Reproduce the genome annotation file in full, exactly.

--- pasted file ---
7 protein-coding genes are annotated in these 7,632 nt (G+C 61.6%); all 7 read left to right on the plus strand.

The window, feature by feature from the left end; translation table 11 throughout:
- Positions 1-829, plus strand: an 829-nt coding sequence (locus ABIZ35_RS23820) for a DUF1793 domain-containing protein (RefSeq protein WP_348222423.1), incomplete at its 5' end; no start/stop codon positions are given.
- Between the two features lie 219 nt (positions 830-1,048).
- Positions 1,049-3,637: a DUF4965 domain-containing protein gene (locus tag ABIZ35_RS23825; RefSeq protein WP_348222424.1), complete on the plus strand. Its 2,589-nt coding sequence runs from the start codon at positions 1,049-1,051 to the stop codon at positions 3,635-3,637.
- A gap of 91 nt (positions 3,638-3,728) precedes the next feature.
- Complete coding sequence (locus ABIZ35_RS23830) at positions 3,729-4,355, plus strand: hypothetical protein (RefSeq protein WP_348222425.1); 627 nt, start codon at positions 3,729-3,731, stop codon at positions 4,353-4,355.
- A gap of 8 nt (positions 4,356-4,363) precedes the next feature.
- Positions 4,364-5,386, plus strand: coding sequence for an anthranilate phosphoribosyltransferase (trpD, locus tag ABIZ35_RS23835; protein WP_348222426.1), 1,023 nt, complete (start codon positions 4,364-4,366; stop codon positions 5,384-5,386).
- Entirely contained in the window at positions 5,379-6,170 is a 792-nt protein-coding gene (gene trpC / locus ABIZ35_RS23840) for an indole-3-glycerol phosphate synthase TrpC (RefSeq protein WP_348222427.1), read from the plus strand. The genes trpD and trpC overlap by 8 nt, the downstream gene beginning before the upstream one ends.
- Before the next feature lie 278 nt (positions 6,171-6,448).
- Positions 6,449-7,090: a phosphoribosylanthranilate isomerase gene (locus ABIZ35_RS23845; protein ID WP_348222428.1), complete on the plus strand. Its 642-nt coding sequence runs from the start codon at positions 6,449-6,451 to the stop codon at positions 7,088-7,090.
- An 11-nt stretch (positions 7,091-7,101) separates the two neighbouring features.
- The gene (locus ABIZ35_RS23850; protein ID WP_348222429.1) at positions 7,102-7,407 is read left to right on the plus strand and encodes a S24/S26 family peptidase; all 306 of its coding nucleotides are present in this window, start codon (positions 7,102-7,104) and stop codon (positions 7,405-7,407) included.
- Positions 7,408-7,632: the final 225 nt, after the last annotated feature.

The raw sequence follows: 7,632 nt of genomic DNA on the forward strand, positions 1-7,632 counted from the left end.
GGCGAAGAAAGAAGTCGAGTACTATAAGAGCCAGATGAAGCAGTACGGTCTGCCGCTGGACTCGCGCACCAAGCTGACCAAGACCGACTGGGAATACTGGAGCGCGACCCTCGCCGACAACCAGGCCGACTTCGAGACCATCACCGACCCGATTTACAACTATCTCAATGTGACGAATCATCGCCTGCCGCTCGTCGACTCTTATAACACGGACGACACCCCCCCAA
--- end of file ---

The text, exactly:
7 protein-coding genes are annotated in these 7,632 nt (G+C 61.6%); all 7 read left to right on the plus strand.

The window, feature by feature from the left end; translation table 11 throughout:
- Positions 1-829, plus strand: an 829-nt coding sequence (locus ABIZ35_RS23820) for a DUF1793 domain-containing protein (RefSeq protein WP_348222423.1), incomplete at its 5' end; no start/stop codon positions are given.
- Between the two features lie 219 nt (positions 830-1,048).
- Positions 1,049-3,637: a DUF4965 domain-containing protein gene (locus tag ABIZ35_RS23825; RefSeq protein WP_348222424.1), complete on the plus strand. Its 2,589-nt coding sequence runs from the start codon at positions 1,049-1,051 to the stop codon at positions 3,635-3,637.
- A gap of 91 nt (positions 3,638-3,728) precedes the next feature.
- Complete coding sequence (locus ABIZ35_RS23830) at positions 3,729-4,355, plus strand: hypothetical protein (RefSeq protein WP_348222425.1); 627 nt, start codon at positions 3,729-3,731, stop codon at positions 4,353-4,355.
- A gap of 8 nt (positions 4,356-4,363) precedes the next feature.
- Positions 4,364-5,386, plus strand: coding sequence for an anthranilate phosphoribosyltransferase (trpD, locus tag ABIZ35_RS23835; protein WP_348222426.1), 1,023 nt, complete (start codon positions 4,364-4,366; stop codon positions 5,384-5,386).
- Entirely contained in the window at positions 5,379-6,170 is a 792-nt protein-coding gene (gene trpC / locus ABIZ35_RS23840) for an indole-3-glycerol phosphate synthase TrpC (RefSeq protein WP_348222427.1), read from the plus strand. The genes trpD and trpC overlap by 8 nt, the downstream gene beginning before the upstream one ends.
- Before the next feature lie 278 nt (positions 6,171-6,448).
- Positions 6,449-7,090: a phosphoribosylanthranilate isomerase gene (locus ABIZ35_RS23845; protein ID WP_348222428.1), complete on the plus strand. Its 642-nt coding sequence runs from the start codon at positions 6,449-6,451 to the stop codon at positions 7,088-7,090.
- An 11-nt stretch (positions 7,091-7,101) separates the two neighbouring features.
- The gene (locus ABIZ35_RS23850; protein ID WP_348222429.1) at positions 7,102-7,407 is read left to right on the plus strand and encodes a S24/S26 family peptidase; all 306 of its coding nucleotides are present in this window, start codon (positions 7,102-7,104) and stop codon (positions 7,405-7,407) included.
- Positions 7,408-7,632: the final 225 nt, after the last annotated feature.

The raw sequence follows: 7,632 nt of genomic DNA on the forward strand, positions 1-7,632 counted from the left end.
GGCGAAGAAAGAAGTCGAGTACTATAAGAGCCAGATGAAGCAGTACGGTCTGCCGCTGGACTCGCGCACCAAGCTGACCAAGACCGACTGGGAATACTGGAGCGCGACCCTCGCCGACAACCAGGCCGACTTCGAGACCATCACCGACCCGATTTACAACTATCTCAATGTGACGAATCATCGCCTGCCGCTCGTCGACTCTTATAACACGGACGACACCCCCCCAA